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Understanding gcache in Galera
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October 16, 2013 By Severalnines

Galera uses a preallocated file with a specific size called gcache, used to store the writesets in circular buffer style. By default, its size is 128MB. In this post, we are going to explore how to leverage gcache to improve the operation of a Galera cluster.

 

Test Case

 

We have a four node Galera cluster, using the latest release 23.2.7(r157). We have a table called t1 that is replicated by Galera on all nodes. The cluster nodes have allocated the default 128MB gcache.size, and we’ll try to execute a large writeset to see how gcache responds.

mysql> 
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On MySQL plugin configuration
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MySQL offers plugin API, with which you can add different types of plugins to the server. The API is roughly the same for all plugin types: you implement an init() function, a deinit(); you declare status variables and global variables associated with your plugin, and of course you implement the particular implementation of plugin call.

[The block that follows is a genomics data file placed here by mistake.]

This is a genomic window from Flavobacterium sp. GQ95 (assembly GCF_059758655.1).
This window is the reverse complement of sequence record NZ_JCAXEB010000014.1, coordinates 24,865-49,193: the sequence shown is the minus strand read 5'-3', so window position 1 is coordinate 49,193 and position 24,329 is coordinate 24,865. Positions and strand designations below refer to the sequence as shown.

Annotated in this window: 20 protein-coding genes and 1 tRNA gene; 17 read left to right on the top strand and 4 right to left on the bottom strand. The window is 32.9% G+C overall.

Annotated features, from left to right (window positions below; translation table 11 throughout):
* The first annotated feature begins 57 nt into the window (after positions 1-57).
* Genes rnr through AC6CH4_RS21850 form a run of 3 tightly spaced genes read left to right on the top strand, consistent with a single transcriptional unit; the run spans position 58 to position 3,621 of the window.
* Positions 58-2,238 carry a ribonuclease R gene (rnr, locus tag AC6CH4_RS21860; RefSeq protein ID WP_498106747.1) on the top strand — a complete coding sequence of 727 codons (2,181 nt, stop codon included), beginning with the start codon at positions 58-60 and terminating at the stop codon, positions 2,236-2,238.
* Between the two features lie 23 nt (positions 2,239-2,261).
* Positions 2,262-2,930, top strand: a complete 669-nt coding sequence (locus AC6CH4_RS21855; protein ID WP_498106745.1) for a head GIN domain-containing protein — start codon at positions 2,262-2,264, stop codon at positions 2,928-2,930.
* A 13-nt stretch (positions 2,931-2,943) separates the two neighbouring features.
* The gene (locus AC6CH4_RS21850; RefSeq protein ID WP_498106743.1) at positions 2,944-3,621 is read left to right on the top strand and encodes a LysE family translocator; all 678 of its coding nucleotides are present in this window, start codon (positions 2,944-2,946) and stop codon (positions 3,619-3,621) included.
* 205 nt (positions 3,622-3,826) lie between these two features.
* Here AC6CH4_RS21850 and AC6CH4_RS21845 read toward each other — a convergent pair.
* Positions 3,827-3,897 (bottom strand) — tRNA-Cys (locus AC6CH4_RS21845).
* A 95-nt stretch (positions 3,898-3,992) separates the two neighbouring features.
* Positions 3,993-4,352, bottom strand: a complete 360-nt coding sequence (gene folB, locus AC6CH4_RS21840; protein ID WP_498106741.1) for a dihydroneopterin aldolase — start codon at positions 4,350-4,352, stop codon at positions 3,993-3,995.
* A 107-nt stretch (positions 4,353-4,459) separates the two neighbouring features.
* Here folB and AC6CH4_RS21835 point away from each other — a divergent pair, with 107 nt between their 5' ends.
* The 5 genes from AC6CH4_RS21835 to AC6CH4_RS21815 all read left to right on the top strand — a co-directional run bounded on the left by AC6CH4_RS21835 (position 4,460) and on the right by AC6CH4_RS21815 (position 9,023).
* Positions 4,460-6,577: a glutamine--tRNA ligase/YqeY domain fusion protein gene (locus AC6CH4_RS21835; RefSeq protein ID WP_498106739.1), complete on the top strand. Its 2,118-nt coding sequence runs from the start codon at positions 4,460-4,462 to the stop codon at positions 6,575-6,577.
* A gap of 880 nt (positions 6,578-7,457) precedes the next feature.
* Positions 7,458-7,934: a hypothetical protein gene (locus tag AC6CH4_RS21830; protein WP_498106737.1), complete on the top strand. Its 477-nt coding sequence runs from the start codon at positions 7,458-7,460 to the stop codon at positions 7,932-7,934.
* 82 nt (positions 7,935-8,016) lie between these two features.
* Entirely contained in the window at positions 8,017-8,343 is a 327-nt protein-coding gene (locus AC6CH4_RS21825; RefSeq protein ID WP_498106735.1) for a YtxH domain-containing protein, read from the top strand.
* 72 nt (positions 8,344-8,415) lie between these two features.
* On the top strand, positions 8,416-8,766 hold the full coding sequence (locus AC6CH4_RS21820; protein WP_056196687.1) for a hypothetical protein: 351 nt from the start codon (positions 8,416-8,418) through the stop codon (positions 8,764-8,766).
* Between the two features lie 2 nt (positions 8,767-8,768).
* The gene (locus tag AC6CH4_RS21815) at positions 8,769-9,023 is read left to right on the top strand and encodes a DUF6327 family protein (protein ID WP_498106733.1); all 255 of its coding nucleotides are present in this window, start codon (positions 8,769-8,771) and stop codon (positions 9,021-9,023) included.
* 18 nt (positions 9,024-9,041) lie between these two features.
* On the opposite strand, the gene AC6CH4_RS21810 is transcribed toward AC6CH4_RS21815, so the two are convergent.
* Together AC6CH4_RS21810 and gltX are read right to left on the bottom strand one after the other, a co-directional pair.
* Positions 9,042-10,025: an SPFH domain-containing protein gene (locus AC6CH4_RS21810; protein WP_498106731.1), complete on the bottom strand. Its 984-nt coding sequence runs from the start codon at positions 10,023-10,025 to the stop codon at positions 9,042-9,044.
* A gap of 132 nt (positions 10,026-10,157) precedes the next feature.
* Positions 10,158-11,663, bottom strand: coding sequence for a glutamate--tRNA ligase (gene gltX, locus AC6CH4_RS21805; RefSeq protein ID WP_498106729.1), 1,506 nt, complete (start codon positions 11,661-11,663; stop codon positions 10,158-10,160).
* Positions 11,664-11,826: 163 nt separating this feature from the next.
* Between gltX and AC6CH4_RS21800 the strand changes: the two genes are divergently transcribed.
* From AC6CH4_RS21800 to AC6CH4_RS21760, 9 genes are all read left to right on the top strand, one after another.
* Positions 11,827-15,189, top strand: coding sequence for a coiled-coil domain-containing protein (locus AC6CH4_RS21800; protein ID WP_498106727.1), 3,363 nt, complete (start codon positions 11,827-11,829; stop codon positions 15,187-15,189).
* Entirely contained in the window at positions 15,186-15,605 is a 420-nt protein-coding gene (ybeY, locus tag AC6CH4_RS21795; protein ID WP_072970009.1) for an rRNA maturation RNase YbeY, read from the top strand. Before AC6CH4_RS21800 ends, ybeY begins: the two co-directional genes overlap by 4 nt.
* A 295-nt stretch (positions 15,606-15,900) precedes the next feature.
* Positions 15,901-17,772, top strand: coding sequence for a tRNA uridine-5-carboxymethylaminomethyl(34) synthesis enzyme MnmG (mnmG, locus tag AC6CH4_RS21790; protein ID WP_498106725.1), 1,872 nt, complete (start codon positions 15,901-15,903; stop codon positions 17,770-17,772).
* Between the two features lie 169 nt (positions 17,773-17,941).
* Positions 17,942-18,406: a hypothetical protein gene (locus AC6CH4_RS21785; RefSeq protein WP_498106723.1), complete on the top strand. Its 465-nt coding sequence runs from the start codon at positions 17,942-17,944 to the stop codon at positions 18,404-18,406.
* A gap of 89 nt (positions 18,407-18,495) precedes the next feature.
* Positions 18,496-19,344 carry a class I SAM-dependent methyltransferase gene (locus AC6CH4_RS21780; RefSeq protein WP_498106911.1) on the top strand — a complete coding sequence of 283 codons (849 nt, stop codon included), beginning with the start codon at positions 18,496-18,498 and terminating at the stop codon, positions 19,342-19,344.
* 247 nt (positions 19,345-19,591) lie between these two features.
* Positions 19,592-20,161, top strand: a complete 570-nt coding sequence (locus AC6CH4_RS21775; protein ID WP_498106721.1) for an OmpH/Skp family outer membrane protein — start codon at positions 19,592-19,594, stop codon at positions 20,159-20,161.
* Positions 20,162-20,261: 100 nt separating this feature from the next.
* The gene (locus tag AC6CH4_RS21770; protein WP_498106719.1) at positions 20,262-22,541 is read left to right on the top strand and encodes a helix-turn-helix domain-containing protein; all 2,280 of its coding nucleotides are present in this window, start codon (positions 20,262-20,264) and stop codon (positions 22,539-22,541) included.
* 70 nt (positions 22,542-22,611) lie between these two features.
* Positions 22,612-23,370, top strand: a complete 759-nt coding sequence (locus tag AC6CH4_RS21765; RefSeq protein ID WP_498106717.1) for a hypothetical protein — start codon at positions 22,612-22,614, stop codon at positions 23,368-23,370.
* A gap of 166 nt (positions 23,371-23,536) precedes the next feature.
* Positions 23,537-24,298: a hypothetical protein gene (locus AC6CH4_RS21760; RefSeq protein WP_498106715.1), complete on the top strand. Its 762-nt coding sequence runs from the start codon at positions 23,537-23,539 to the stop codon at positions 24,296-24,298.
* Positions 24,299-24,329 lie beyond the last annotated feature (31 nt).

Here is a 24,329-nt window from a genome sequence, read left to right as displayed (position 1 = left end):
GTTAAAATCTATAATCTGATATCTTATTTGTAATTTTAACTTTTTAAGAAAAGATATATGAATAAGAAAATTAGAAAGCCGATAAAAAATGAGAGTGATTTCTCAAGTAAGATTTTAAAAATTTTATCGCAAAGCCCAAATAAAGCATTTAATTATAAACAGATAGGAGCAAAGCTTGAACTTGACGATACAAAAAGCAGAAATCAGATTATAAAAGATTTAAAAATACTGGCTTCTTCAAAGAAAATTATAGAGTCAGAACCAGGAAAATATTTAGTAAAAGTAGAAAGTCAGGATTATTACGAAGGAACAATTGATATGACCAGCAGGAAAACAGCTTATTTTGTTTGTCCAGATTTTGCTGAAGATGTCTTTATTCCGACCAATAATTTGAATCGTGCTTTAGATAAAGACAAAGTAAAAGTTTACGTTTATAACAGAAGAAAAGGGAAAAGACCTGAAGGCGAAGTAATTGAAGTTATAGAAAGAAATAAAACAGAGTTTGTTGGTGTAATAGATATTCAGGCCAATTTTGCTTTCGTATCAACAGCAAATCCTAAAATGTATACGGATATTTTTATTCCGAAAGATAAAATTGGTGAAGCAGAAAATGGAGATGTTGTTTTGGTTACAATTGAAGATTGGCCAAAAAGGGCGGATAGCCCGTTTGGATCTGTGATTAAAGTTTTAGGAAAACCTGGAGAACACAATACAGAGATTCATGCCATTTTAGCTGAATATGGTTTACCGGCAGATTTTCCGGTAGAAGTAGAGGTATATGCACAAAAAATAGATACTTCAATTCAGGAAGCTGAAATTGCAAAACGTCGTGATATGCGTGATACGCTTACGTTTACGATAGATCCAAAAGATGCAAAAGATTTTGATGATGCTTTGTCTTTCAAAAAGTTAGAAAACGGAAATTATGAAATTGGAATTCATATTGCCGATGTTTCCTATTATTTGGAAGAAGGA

I wish to discuss the creation and use of global variables for plugins.

Consider the following declaration of a global variable in audit_login:

static MYSQL_SYSVAR_BOOL(enabled, plugin_enabled, PLUGIN_VAR_NOCMDARG,
"enable/disable the plugin's operation, namely writing to file", NULL, NULL, 1);

static struct
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How to Scale Joomla on Multiple Servers
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July 2, 2013 By Severalnines

Joomla! is estimated to be the second most used CMS on the internet after WordPress, with users like eBay, IKEA, Sony, McDonald’s and Pizza Hut. In this post, we will describe how to scale Joomla on multiple servers. This architecture not only allows the CMS to handle more users, by load-balancing traffic across multiple servers. It also brings high availability by providing fail-over between servers.

 

This post is similar to our previous posts on web application scalability and high availability:

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Some new (and useful!!) MySQL 5.6 variables
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Upgrading from MySQL 5.5 to MySQL 5.6 is a fairly straightforward process. However, the move to version 5.6 does bring with it some new varaibles with which to work.